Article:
Zal G'mor: To learn more, consult the Encyclopedia of Jewish Myth, Magic, and Mysticism - http://www.amazon.com/Encyclopedia-Jewish-Myth-Magic-Mysticism/dp/0738709050

Thursday, January 01, 2009

Moses the Magician

It was already an established trope of religious polemics in antiquity: My religious wonders are miracles, your religion has mere magic (Antiquities 2:284). The licit Roman civic cults said as much of the wondrous feats of the mystery sects.

[Moses begins his training]

The Church fathers accused Jews of being wizards (Dialogue with Trypho 85:3; Sermons of Chysostomus; Coun. of Laodicaea, Canons 35-37), and rabbinic literature sporadically argued Jesus was really a magician whose feats derived from his time in Egypt (Matthew 2:13-19), the wellspring of witchcraft (Talmud Sanhedrin 104b; Kiddushin 49b; Toldot Yeshu).

While the distinction seems clear to those embrace a particular faith, defining what is a miracle vs. what is sorcery is more problematic than believers might think. Mesopotamian theurgists performed their rituals by the authority of the gods Enki (patron of magicians) and Asalluhi (patron of exorcists). Greeks believed magic powers were the gift of Asclepius or Apollo. Egyptian court sorcerers also derived their power from their gods. So how is that different from what Moses did with the power granted him by his patron, the God of Israel (Ex. 7:1-6)? The paradigmatic battle between Moses and the wizards of Egypt (7:8-8:15) ends with the wizards admitting that Moses' wonders were unparalleled, but a reader in the ancient world would just as reasonably understood this story as a contest between theurgists and their patron deities, where one magician and his god proved more powerful, but the powers themselves were of a kind. The distinction between Moses and the courtier sorcerers was one of scale, not of a different order.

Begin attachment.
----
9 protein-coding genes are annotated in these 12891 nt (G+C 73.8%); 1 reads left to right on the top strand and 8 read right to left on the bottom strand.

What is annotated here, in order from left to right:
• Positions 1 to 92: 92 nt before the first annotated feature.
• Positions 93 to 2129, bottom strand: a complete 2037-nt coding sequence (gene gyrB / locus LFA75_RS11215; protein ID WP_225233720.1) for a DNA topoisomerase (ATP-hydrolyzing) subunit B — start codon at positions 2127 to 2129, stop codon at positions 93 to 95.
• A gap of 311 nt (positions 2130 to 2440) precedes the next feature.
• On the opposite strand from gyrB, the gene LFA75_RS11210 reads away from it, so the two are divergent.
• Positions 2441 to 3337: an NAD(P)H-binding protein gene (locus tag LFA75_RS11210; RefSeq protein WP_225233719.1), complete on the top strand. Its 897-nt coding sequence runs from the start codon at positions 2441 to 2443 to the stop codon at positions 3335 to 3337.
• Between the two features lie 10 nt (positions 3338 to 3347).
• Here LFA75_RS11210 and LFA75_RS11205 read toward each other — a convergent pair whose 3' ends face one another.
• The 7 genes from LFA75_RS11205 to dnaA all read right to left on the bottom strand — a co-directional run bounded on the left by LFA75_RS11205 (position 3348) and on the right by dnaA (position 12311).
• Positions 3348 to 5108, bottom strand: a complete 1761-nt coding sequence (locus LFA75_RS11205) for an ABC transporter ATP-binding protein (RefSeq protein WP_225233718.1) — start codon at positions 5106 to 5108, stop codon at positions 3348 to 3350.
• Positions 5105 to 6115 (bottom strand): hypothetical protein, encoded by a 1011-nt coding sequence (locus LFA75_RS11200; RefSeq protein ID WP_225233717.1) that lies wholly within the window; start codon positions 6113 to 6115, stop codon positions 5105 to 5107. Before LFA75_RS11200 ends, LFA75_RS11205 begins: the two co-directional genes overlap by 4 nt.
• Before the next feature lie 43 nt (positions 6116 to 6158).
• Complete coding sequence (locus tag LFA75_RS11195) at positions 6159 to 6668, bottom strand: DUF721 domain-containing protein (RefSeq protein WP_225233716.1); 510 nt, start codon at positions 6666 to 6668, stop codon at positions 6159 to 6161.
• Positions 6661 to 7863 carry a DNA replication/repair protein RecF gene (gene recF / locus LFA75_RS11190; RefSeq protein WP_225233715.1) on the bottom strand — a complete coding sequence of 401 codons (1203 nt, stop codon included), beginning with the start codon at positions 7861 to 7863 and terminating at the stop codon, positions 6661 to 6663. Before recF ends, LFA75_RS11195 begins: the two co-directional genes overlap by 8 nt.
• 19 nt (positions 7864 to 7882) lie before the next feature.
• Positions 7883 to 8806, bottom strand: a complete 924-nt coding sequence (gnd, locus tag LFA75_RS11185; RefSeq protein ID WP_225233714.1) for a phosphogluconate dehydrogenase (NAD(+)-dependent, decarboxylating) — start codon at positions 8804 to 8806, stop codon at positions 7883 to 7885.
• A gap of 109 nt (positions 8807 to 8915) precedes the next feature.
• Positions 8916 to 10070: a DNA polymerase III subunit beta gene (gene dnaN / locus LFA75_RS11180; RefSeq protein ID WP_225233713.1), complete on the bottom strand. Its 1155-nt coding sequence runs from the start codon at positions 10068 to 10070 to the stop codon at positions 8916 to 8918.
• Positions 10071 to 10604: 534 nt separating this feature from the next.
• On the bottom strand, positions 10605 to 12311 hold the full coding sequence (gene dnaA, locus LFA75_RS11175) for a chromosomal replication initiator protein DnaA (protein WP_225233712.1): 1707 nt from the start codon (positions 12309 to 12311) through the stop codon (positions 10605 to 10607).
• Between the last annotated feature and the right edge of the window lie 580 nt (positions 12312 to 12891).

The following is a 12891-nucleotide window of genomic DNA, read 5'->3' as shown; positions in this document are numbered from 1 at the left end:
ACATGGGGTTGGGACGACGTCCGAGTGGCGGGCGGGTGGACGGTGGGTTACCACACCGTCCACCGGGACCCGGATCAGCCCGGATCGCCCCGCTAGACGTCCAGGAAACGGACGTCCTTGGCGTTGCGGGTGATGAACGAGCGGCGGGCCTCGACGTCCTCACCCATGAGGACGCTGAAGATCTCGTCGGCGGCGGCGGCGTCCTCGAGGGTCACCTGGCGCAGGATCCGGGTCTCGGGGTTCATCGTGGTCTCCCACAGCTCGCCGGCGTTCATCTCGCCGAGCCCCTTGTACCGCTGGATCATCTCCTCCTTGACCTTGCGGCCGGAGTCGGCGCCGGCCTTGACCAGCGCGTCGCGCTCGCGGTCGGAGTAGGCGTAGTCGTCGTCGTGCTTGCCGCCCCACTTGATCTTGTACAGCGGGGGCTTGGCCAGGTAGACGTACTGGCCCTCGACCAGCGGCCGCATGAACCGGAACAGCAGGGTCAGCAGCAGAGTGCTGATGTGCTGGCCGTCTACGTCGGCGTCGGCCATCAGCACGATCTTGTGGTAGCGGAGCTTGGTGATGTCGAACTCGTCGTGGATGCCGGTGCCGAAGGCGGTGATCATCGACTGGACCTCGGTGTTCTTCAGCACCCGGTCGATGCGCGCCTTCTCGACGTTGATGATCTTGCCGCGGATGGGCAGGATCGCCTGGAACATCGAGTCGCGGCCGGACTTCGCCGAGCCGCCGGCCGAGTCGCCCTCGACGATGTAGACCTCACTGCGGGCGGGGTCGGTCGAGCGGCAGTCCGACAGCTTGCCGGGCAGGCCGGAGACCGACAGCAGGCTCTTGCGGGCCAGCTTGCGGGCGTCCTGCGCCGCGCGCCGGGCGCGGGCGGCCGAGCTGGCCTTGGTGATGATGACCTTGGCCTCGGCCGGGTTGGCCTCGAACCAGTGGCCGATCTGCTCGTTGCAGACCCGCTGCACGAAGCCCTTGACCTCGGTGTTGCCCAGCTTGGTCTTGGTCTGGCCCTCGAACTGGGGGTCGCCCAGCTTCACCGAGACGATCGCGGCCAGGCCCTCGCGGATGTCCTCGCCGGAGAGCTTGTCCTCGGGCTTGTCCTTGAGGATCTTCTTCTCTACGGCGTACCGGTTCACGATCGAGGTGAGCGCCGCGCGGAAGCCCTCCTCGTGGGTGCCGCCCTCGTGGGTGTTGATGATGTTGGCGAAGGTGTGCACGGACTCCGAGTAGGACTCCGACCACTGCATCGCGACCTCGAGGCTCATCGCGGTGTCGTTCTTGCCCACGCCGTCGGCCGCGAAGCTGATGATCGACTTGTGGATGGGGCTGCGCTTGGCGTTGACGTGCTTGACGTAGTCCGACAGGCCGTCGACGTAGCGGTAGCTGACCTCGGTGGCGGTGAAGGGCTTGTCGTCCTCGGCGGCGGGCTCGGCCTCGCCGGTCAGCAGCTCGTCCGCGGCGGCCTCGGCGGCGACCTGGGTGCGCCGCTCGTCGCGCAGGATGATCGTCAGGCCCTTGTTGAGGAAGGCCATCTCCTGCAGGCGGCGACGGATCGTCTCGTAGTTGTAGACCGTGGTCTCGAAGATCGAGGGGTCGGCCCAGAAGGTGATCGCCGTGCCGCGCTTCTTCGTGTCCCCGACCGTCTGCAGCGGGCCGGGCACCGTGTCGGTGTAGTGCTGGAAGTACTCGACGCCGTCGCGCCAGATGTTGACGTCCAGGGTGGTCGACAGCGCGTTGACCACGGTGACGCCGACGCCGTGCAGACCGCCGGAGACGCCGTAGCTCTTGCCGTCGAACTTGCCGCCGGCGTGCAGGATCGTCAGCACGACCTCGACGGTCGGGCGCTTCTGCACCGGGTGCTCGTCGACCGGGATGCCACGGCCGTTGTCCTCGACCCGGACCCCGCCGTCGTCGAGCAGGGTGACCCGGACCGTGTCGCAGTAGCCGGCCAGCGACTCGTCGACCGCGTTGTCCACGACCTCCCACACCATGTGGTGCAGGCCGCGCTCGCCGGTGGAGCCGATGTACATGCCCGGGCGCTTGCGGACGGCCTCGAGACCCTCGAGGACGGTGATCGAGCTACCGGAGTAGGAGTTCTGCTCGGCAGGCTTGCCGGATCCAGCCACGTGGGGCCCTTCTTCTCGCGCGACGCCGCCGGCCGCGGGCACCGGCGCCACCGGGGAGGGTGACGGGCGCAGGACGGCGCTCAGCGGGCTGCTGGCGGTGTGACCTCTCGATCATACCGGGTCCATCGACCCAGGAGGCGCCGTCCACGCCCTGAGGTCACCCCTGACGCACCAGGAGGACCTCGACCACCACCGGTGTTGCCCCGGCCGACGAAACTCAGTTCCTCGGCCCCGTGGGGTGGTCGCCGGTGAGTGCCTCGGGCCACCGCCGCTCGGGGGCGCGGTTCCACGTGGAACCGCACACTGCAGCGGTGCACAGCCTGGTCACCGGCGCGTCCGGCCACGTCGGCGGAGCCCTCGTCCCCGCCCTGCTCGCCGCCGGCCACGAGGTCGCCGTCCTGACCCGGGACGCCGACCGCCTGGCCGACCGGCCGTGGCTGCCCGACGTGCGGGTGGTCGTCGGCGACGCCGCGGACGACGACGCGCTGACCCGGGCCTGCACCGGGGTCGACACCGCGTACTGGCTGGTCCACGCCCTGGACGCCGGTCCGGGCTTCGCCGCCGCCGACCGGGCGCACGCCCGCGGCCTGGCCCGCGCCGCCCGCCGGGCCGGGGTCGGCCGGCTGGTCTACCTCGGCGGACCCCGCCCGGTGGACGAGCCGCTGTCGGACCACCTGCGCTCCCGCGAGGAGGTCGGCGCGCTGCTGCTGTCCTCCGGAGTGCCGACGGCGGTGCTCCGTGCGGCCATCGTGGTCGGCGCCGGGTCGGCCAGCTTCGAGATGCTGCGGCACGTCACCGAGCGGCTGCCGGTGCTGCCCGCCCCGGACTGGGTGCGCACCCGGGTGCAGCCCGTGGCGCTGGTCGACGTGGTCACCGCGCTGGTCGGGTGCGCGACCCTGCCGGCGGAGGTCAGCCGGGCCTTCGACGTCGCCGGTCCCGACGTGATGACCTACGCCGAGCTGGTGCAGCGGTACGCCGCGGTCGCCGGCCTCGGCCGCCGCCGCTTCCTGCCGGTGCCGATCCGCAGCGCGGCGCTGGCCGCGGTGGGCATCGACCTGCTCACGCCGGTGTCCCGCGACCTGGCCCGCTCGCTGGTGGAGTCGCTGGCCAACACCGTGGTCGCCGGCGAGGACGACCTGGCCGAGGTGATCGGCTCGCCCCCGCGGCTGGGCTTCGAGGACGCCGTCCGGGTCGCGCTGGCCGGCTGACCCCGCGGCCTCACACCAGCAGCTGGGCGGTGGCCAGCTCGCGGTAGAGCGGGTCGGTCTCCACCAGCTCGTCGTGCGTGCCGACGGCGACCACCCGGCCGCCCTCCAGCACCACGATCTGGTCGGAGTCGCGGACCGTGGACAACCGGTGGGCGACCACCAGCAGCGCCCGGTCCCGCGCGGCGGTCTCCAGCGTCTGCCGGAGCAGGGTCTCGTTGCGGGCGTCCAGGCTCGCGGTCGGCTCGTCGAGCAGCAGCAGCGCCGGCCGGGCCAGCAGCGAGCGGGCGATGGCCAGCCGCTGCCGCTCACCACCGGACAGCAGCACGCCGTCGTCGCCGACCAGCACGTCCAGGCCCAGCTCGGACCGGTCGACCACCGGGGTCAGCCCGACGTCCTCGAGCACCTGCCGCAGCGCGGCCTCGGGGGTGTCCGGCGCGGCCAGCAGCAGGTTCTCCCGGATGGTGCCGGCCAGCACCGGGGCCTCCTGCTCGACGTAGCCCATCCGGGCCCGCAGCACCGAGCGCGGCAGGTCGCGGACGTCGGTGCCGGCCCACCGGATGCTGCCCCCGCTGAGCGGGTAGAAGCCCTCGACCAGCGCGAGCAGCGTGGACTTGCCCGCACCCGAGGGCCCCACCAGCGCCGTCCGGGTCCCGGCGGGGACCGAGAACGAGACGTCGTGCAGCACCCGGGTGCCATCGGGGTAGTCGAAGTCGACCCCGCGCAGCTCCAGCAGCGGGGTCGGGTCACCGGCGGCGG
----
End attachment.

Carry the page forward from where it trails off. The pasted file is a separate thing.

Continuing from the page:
Because the distinctions are really quite subtle, there arose in antiquity an interpretation of Moses as a scholar/magician in the classical mould of Pythagoras, Pancrates of Memphis, and Empedocles. The fact that Moses came from Egypt was suggestive, just as it was for Jesus. All the peoples of antiquity saw Egypt as the locus of occult and esoteric knowledge. Even the NT books of Acts refers to Moses as wholly steeped in the 'words and deeds' of Egyptian wisdom (7:22). 'Deeds' would mean magical feats to many Greek listeners. The Roman historian Pliny describes Moses as the founder of a 'sect of magic' (i.e., Judaism). This idea of Moses the theurgist appears in individual incantations (PGM 5:109) of Late Antiquity and gets enshrined in both Hebrew (Charba de-Moshe) and pagan (The Eighth Book of Moses) magical manuals. A dominant motif concerning Moses in these books is his power to command angels (See: Angel Adjurations:Drawing Down Divine Power , Moses: Torah Warrior, Master of Angels), a power that others can learn and use.

Zal G'mor: To learn more, consult the Encyclopedia of Jewish Myth, Magic, and Mysticism - http://www.amazon.com/Encyclopedia-Jewish-Myth-Magic-Mysticism/dp/0738709050